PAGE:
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My sister-in-Law’s husband’s father was an independent tire engineer who did consulting for Michelin and Goodyear. He told me that manufacturers set the tire pressure for most comfortable ride. For best tire wear and gas milag, he recommended increasing the tire pressure by NO MORE THAN 2 to 3 pounds. Also, check tire pressure when car has not been driven for at least 4 hours.
The ride will be slightly harsher but not objectionable and you’ll get better gas mileage. I would regularly ger 44 Mpg in the summer on the interstate with 4 adults a full trunk and the A/C running in my 2011 Forte doing this.
 

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Your sister-in-law's husband's father...??? Wait...Isn't that your brother's father... or... Your father???

On a sunny day and parked on black tarmac, "resting" tire PSI will be quite a bit higher than night-time "resting" PSI, so it's always been a mild conundrum for me. I figure as long as cold psi is at or above the door placard "minimum", it's good to drive. It's simply the visibly-air-deprived tires being driven that surprises me daily.

Greg
 

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Your sister-in-law's husband's father...??? Wait...Isn't that your brother's father... or... Your father???

On a sunny day and parked on black tarmac, "resting" tire PSI will be quite a bit higher than night-time "resting" PSI, so it's always been a mild conundrum for me. I figure as long as cold psi is at or above the door placard "minimum", it's good to drive. It's simply the visibly-air-deprived tires being driven that surprises me daily.

Greg
It’s better, if possible, when vehicle is parked on Tarmac to test Tire Pressure in the morning.
 

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Your sister-in-law's husband's father...??? Wait...Isn't that your brother's father... or... Your father???

On a sunny day and parked on black tarmac, "resting" tire PSI will be quite a bit higher than night-time "resting" PSI, so it's always been a mild conundrum for me. I figure as long as cold psi is at or above the door placard "minimum", it's good to drive. It's simply the visibly-air-deprived tires being driven that surprises me daily.

Greg
Regarding the relationshi: my wife’s sister‘s father-in-law. Is that clearer? 😀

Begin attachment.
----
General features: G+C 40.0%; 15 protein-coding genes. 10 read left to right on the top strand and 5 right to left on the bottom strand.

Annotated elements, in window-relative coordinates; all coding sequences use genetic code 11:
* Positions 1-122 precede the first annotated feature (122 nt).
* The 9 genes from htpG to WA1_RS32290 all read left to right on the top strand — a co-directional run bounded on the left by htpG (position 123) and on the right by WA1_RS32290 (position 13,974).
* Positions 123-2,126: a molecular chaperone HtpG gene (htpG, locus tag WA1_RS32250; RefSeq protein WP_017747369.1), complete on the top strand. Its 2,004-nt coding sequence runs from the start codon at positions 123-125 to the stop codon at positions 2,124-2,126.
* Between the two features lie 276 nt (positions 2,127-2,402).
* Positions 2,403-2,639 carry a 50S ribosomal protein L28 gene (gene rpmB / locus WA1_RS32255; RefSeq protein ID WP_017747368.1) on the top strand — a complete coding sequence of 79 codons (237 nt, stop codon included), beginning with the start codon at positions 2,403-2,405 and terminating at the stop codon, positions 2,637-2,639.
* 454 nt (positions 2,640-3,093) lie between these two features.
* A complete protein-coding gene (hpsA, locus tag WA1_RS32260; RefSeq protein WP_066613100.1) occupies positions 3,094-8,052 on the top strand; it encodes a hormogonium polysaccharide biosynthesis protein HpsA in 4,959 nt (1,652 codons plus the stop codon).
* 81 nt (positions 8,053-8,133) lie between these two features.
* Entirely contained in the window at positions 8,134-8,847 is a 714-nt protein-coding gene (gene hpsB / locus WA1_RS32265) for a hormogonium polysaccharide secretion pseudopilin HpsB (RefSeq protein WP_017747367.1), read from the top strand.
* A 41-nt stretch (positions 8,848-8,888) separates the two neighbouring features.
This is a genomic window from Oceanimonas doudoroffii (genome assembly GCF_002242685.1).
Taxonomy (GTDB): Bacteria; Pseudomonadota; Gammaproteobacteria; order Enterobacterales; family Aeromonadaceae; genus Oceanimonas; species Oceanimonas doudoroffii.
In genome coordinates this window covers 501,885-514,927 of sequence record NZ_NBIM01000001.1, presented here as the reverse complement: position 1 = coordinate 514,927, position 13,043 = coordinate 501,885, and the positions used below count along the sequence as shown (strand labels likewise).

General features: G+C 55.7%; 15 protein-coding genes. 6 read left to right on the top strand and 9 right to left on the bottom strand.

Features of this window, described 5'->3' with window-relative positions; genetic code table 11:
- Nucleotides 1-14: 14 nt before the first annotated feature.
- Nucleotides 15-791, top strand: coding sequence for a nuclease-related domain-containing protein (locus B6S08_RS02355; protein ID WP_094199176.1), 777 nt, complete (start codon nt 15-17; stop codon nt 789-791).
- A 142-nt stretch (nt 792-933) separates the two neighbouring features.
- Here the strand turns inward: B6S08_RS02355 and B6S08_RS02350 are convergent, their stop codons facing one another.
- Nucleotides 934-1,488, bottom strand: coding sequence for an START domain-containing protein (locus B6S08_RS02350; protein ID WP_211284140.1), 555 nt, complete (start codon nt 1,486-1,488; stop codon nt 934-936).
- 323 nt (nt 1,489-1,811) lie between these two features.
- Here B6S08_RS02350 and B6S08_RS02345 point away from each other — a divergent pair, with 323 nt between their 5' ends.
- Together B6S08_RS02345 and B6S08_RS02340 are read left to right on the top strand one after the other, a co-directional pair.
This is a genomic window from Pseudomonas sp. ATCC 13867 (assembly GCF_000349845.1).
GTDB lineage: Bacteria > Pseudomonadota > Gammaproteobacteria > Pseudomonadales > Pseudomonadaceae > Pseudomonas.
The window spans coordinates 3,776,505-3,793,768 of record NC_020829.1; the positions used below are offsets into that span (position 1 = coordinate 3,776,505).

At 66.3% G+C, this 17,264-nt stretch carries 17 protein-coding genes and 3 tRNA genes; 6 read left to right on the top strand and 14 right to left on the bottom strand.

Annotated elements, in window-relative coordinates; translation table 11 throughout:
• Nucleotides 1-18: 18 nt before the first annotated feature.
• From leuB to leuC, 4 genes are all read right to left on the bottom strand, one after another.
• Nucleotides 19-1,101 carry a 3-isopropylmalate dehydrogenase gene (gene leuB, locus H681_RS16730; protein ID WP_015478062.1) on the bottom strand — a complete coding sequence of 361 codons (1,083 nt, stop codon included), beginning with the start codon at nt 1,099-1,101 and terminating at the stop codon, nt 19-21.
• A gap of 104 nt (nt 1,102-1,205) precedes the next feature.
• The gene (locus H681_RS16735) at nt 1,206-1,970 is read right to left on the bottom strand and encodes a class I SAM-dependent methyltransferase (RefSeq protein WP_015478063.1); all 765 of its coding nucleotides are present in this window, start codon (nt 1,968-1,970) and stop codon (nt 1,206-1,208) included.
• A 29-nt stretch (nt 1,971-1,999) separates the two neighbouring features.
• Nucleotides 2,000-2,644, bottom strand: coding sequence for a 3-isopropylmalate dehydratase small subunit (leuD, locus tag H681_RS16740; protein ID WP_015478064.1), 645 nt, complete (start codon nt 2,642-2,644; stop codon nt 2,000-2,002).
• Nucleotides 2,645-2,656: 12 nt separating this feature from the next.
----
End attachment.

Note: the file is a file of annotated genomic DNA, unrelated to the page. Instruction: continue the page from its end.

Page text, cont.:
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Regarding the relationshi: my wife’s sister‘s father-in-law. Is that clearer? 😀
Which would be your brother-in-law's father. To make it even simpler :D Someone married to your sister-in-law is your brother-in-law, or I suppose today you could just have two sister-in-laws.

In any case, I agree with you. A couple of pounds gives you a little better fuel economy at the cost of a little comfort. There's about a 5 PSI window around the recommended level where it's really not going to make any appreciable difference on the tires. In reality your tires should be set based on how you use the vehicle. If you always travel empty, increasing PSI could give you high-ride on the tires. If you always travel full-load, recommended PSI could be too low for the payload. Paying attention to PSI is something you learn well when you drive trucks (of any kind) most of your life, because PSI really needs to match your payload especially on the rear.
 

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before i traded it in for my 2020 Soul EX, I kept the tires on my 2011 Forte at 36 psi, 4 lbs. over the recommended pressure. Every time I took it to the dealer for service, they commented on how well the tires were wearing. I had 40,000 miles on them and less than 1/2 the tread was gone. But they were Michelin Defenders— Great tires in rain and ice, not too bad in the snow either.
 

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On my 2020 Soul I have green valve stem caps which means nitrogen fill. I noticed my tires were at 33 PSI so I called the dealer to see if they could pump them to 38 with nitrogen - they said they don't have nitrogen... Not happy... Costco has nitrogen but only fill tires they installed. :confused:
Look at the percentage of nitrogen that is in the air that we breathe, 78.09% nitrogen, 20.95% oxygen, 0.93% argon, 0.04% carbon dioxide, and small amounts of other gases. I use air, nitrogen is a gimmick.
 
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